Common ideas about stretches may stretch the truth, researchers say. “Stretching recommendations are clouded by misconceptions and conflicting research reports,” said a report in a medical journal, ‘The Physician and Sportsmedicine’. Stretching is supposed to reduce the risk of injury, relieve pain from exercise and improve performance. But the benefits are only partly supported by the evidence, the experts said.
Exactly what to stretch, for how long, and why are still up for scientific debate, said Drs. Ian Shrier and Kav Gossal of Montreal. New research is challenging commonly held ideas, they said. The doctors checked the medical database ‘Medline’ and the sports science database ‘SPORTDiscus’ for articles on stretching to help muscles relax and lengthen after being tightened in a contraction. The researchers found that, in general, only one post-exercise stretch of 15 to 30 seconds per muscle group is needed for most people, although some people or muscle groups may need more. There seems to be a limit – after the fourth or fifth stretch, stretching seems to make muscles tighter instead of more relaxed, they said.
Another expert finds some fault with that, however. Research suggests that 3 to 5 stretches of 30 seconds are optimal, said Lynn Millar of Andrews University, Berrien Springs, Michigan. Larger muscle groups such as the hamstrings in the legs benefit more from repeated stretches than do smaller muscles such as the biceps in the arm, she said. If the stretches are intended to relieve post-exercise aches, additional stretching may provide greater benefits, the article reported. Research indicates that part of the benefit of stretching is in the mind, by increasing stretch tolerance “patients feel less pain for the same force applied to the muscle,” the doctors said. The idea is that stretching reduces the perception of pain, although how this could work is not known, Shrier said. And, although the benefit has been shown in research on healthy tissue, people with injuries probably benefit as well, he said.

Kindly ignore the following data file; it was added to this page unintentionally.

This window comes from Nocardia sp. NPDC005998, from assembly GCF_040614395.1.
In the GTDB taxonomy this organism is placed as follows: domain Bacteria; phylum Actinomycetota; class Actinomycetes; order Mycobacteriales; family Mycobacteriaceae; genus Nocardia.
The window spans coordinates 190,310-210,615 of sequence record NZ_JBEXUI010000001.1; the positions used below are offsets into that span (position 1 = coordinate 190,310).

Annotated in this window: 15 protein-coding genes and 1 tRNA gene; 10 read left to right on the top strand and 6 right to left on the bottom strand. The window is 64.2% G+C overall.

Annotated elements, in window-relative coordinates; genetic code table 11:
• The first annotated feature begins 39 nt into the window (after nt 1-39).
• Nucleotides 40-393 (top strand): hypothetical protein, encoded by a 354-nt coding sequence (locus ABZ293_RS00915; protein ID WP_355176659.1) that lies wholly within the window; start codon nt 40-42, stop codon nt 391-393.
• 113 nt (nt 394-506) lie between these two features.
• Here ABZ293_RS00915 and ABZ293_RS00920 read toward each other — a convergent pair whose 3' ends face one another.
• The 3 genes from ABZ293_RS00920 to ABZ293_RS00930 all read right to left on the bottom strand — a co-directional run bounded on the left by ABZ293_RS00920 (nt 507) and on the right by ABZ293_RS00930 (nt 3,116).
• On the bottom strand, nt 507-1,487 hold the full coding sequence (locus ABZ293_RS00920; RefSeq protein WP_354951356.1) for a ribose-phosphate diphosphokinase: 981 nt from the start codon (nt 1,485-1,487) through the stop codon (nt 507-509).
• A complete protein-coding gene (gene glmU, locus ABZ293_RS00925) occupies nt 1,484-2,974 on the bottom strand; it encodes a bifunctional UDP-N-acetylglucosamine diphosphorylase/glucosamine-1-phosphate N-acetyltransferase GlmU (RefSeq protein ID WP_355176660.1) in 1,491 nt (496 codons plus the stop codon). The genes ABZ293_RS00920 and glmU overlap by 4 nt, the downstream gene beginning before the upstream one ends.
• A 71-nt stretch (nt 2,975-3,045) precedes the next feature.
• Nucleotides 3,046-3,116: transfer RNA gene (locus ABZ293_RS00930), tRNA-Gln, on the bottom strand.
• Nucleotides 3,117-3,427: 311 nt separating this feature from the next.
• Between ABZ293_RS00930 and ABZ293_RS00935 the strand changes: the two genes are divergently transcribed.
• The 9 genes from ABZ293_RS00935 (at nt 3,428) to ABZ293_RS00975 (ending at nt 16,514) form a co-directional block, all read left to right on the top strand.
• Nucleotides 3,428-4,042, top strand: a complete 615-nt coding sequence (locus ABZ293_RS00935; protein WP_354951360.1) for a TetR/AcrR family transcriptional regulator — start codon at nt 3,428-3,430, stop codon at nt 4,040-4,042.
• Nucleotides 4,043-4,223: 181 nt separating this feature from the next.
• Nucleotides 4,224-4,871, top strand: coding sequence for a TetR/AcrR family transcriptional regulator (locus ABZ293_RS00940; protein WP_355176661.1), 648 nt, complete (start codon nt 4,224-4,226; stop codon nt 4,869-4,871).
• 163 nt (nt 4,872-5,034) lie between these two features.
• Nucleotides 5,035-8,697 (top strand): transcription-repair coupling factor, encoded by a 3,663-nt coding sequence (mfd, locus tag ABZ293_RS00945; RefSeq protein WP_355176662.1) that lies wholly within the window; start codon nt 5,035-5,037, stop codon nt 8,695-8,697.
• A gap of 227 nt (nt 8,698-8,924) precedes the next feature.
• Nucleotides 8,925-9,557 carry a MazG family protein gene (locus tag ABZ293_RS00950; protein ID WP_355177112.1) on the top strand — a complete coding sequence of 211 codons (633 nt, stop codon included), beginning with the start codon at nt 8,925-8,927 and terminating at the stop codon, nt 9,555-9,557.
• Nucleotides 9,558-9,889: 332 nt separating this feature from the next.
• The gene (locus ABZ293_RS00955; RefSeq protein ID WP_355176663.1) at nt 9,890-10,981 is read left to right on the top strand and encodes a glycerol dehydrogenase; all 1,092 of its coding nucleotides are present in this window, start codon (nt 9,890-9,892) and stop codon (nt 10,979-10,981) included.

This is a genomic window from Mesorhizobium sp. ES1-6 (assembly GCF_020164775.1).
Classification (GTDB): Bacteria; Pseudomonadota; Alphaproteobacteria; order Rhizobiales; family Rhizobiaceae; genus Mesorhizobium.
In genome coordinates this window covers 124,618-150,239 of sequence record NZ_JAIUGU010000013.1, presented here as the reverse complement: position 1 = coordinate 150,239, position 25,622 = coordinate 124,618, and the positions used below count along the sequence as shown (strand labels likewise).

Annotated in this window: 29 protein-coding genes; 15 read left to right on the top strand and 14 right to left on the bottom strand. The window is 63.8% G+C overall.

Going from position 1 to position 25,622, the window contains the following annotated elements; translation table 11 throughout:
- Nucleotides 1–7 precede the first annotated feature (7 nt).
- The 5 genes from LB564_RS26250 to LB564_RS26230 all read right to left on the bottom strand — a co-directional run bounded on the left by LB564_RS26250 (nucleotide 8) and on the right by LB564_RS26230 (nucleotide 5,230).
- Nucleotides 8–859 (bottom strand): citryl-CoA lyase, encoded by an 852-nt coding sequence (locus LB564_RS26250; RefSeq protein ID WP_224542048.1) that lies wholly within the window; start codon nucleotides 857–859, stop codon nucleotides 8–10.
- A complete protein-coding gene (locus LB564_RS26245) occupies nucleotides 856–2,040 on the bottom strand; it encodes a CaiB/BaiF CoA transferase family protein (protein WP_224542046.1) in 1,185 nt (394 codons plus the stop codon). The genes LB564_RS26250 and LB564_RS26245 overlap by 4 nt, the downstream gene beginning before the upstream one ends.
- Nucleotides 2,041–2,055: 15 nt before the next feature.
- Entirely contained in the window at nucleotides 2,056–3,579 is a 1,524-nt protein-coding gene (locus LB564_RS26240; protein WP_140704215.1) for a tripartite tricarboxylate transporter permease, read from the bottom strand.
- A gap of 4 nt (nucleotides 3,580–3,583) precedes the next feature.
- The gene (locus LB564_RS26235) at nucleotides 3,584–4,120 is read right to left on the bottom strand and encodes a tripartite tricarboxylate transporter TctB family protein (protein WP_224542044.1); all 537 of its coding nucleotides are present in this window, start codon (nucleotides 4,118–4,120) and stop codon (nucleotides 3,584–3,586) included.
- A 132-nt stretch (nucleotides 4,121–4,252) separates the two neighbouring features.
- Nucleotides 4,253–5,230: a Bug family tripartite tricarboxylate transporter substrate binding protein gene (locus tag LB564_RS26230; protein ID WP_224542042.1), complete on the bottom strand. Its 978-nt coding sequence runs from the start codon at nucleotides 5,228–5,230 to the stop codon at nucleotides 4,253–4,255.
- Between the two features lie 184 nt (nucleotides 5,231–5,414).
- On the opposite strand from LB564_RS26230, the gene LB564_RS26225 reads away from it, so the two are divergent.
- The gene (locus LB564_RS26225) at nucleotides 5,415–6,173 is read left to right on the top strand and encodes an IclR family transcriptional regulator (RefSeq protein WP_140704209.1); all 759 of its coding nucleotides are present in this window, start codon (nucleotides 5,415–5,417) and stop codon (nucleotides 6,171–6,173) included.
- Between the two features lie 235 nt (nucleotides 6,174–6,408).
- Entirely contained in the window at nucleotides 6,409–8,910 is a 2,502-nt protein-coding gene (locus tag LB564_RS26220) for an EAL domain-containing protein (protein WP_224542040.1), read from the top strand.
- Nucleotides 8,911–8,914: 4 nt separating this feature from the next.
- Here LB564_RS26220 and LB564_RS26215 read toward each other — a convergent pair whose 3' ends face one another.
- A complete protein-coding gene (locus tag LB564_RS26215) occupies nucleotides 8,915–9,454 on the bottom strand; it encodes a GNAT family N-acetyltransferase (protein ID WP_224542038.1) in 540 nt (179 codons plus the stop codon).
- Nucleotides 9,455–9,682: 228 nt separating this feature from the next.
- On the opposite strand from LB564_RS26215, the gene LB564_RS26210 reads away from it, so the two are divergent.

The benefit in pain relief might more than offset the cost in stretch-tightened muscles, making greater stretching worthwhile, they said. Stretching before exercise, a common way to prepare for sports or exercise, isn’t as valuable as exercisers think, the article reported. An active warm-up such as a jog is better, it said. For instance, a warm-up run has been shown to decrease stiffness in the calf muscle, although not in the hamstrings, it said. And warm-up has been shown to decrease injuries. Studies have found that an active warm-up followed by stretching increases range of motion better than stretching alone does, the doctors said. But they feel the major value is in the warm-up. They warn athletes that the added stretching has not been shown to reduce the injury rate. “If injury prevention is the primary objective (e.g. recreational athletes who consider performance a secondary issue), and the range of motion necessary for an activity is not extreme, the evidence suggests that athletes should drop the stretching before exercise and increase warm-up,” the article said.
This may not be the case for competitive athletes, Millar said. Some preliminary research has found soccer players reduced injury risks by stretching, although the number of players studied was too small to draw a firm conclusion, she said. Static stretching – moving slowly into a position and holding it – is generally considered to be less risky than dynamic stretching, in which the athlete stretches while moving. But the risk is probably overstated, because dynamic stretches still tax the athlete far less than the activity for which the athlete is preparing, the article said. And although textbooks commonly recommend static over dynamic stretching, “there isn’t any research to support the idea that there could be more injuries,” Millar said. Her feeling is that dynamic stretches may benefit competitive athletes because the movements will be similar to movements they would use in their sports. As for the best type of stretch, the researchers leave that to the athlete. “Individuals should determine a strategy for themselves by simply holding a stretch until no additional benefit is obtained,” they said.
FLEXIBILITY SELF-ASSESSMENT The sit and reach test is an assessment of hamstring flexibility. You will need a yardstick and tape. Tape the yardstick to the floor between your legs. Sit with heels about five inches apart, even with the 15-inch mark on the yardstick. While in a sitting position, slowly stretch forward as far as possible. Your score is the number of inches reached. This scoring standard is based on the National Fitness Test developed by the President’s Council on Physical Fitness and Sports. The following scores are for average and above. For women ages 18-39, the score should be between 17 and 22 inches; for ages 40-49, the score should be between 15 and 21; and for ages 50+, the score should be between 14 and 20. For men ages 18-39, the score should be between 13 and 21 inches; for ages 40-49, it should be 13-20; for ages 50+, it should be 12-19.